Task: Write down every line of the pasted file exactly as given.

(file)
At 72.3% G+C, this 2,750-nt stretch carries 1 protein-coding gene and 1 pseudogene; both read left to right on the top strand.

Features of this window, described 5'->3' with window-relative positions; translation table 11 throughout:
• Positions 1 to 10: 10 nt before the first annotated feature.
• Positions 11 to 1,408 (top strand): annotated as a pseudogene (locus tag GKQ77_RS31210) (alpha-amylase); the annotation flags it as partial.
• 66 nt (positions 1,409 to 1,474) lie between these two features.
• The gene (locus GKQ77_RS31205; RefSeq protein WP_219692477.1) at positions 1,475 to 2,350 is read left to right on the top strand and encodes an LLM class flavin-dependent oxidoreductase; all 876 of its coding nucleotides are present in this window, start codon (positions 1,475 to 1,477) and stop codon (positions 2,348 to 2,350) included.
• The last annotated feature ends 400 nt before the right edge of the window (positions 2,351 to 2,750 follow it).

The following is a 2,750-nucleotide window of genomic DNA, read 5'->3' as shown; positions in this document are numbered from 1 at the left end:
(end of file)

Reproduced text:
At 72.3% G+C, this 2,750-nt stretch carries 1 protein-coding gene and 1 pseudogene; both read left to right on the top strand.

Features of this window, described 5'->3' with window-relative positions; translation table 11 throughout:
• Positions 1 to 10: 10 nt before the first annotated feature.
• Positions 11 to 1,408 (top strand): annotated as a pseudogene (locus tag GKQ77_RS31210) (alpha-amylase); the annotation flags it as partial.
• 66 nt (positions 1,409 to 1,474) lie between these two features.
• The gene (locus GKQ77_RS31205; RefSeq protein WP_219692477.1) at positions 1,475 to 2,350 is read left to right on the top strand and encodes an LLM class flavin-dependent oxidoreductase; all 876 of its coding nucleotides are present in this window, start codon (positions 1,475 to 1,477) and stop codon (positions 2,348 to 2,350) included.
• The last annotated feature ends 400 nt before the right edge of the window (positions 2,351 to 2,750 follow it).

The following is a 2,750-nucleotide window of genomic DNA, read 5'->3' as shown; positions in this document are numbered from 1 at the left end: